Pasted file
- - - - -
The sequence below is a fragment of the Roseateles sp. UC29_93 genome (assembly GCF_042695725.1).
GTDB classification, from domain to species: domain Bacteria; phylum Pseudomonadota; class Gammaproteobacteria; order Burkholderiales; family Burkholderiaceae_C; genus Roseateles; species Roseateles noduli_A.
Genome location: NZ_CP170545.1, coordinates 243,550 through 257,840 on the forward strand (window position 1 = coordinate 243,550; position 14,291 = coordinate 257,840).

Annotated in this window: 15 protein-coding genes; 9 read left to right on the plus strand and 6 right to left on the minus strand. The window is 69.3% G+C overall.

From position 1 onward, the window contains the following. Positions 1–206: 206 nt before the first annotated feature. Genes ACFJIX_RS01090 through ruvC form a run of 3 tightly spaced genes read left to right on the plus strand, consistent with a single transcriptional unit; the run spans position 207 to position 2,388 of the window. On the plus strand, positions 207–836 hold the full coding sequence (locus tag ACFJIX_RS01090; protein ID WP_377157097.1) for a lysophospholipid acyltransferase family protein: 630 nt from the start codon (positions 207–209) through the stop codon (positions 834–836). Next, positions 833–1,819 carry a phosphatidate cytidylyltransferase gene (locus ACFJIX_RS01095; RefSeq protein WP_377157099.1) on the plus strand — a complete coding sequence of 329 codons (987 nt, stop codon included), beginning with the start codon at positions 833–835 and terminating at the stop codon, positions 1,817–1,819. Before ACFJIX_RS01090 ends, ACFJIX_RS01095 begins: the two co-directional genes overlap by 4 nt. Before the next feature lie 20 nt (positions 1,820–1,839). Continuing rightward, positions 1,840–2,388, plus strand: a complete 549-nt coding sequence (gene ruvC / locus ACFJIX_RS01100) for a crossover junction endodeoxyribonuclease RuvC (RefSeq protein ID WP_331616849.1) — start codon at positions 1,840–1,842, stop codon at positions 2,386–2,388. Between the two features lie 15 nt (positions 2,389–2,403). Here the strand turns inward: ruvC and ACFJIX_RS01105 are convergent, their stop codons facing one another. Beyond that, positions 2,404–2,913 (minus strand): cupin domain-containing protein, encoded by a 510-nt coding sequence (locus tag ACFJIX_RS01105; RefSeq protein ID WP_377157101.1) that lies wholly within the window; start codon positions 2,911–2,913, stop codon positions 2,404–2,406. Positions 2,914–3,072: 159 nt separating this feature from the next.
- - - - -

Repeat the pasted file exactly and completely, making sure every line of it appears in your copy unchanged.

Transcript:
The sequence below is a fragment of the Roseateles sp. UC29_93 genome (assembly GCF_042695725.1).
GTDB classification, from domain to species: domain Bacteria; phylum Pseudomonadota; class Gammaproteobacteria; order Burkholderiales; family Burkholderiaceae_C; genus Roseateles; species Roseateles noduli_A.
Genome location: NZ_CP170545.1, coordinates 243,550 through 257,840 on the forward strand (window position 1 = coordinate 243,550; position 14,291 = coordinate 257,840).

Annotated in this window: 15 protein-coding genes; 9 read left to right on the plus strand and 6 right to left on the minus strand. The window is 69.3% G+C overall.

From position 1 onward, the window contains the following. Positions 1–206: 206 nt before the first annotated feature. Genes ACFJIX_RS01090 through ruvC form a run of 3 tightly spaced genes read left to right on the plus strand, consistent with a single transcriptional unit; the run spans position 207 to position 2,388 of the window. On the plus strand, positions 207–836 hold the full coding sequence (locus tag ACFJIX_RS01090; protein ID WP_377157097.1) for a lysophospholipid acyltransferase family protein: 630 nt from the start codon (positions 207–209) through the stop codon (positions 834–836). Next, positions 833–1,819 carry a phosphatidate cytidylyltransferase gene (locus ACFJIX_RS01095; RefSeq protein WP_377157099.1) on the plus strand — a complete coding sequence of 329 codons (987 nt, stop codon included), beginning with the start codon at positions 833–835 and terminating at the stop codon, positions 1,817–1,819. Before ACFJIX_RS01090 ends, ACFJIX_RS01095 begins: the two co-directional genes overlap by 4 nt. Before the next feature lie 20 nt (positions 1,820–1,839). Continuing rightward, positions 1,840–2,388, plus strand: a complete 549-nt coding sequence (gene ruvC / locus ACFJIX_RS01100) for a crossover junction endodeoxyribonuclease RuvC (RefSeq protein ID WP_331616849.1) — start codon at positions 1,840–1,842, stop codon at positions 2,386–2,388. Between the two features lie 15 nt (positions 2,389–2,403). Here the strand turns inward: ruvC and ACFJIX_RS01105 are convergent, their stop codons facing one another. Beyond that, positions 2,404–2,913 (minus strand): cupin domain-containing protein, encoded by a 510-nt coding sequence (locus tag ACFJIX_RS01105; RefSeq protein ID WP_377157101.1) that lies wholly within the window; start codon positions 2,911–2,913, stop codon positions 2,404–2,406. Positions 2,914–3,072: 159 nt separating this feature from the next.